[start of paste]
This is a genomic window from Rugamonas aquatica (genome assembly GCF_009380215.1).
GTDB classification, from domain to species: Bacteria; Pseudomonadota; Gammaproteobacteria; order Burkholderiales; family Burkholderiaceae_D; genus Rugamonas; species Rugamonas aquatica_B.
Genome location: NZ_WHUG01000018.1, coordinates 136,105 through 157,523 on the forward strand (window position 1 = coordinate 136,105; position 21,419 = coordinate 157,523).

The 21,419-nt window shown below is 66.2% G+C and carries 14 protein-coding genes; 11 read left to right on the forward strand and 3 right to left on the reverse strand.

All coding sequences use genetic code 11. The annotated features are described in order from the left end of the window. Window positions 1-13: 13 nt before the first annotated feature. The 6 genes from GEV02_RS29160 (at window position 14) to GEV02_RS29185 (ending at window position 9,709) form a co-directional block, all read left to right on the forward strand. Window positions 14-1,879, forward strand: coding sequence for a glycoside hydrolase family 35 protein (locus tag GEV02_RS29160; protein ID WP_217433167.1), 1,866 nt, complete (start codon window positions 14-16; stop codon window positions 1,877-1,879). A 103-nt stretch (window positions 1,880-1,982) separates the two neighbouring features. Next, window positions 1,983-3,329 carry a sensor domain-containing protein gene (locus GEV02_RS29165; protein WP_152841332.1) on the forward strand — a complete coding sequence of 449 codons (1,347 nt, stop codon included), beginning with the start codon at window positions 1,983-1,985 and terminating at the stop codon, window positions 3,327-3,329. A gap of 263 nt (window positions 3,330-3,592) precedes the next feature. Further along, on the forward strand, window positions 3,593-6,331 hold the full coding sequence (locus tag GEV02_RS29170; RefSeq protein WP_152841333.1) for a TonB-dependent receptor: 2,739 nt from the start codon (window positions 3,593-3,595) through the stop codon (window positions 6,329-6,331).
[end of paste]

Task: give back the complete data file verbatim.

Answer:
This is a genomic window from Rugamonas aquatica (genome assembly GCF_009380215.1).
GTDB classification, from domain to species: Bacteria; Pseudomonadota; Gammaproteobacteria; order Burkholderiales; family Burkholderiaceae_D; genus Rugamonas; species Rugamonas aquatica_B.
Genome location: NZ_WHUG01000018.1, coordinates 136,105 through 157,523 on the forward strand (window position 1 = coordinate 136,105; position 21,419 = coordinate 157,523).

The 21,419-nt window shown below is 66.2% G+C and carries 14 protein-coding genes; 11 read left to right on the forward strand and 3 right to left on the reverse strand.

All coding sequences use genetic code 11. The annotated features are described in order from the left end of the window. Window positions 1-13: 13 nt before the first annotated feature. The 6 genes from GEV02_RS29160 (at window position 14) to GEV02_RS29185 (ending at window position 9,709) form a co-directional block, all read left to right on the forward strand. Window positions 14-1,879, forward strand: coding sequence for a glycoside hydrolase family 35 protein (locus tag GEV02_RS29160; protein ID WP_217433167.1), 1,866 nt, complete (start codon window positions 14-16; stop codon window positions 1,877-1,879). A 103-nt stretch (window positions 1,880-1,982) separates the two neighbouring features. Next, window positions 1,983-3,329 carry a sensor domain-containing protein gene (locus GEV02_RS29165; protein WP_152841332.1) on the forward strand — a complete coding sequence of 449 codons (1,347 nt, stop codon included), beginning with the start codon at window positions 1,983-1,985 and terminating at the stop codon, window positions 3,327-3,329. A gap of 263 nt (window positions 3,330-3,592) precedes the next feature. Further along, on the forward strand, window positions 3,593-6,331 hold the full coding sequence (locus tag GEV02_RS29170; RefSeq protein WP_152841333.1) for a TonB-dependent receptor: 2,739 nt from the start codon (window positions 3,593-3,595) through the stop codon (window positions 6,329-6,331).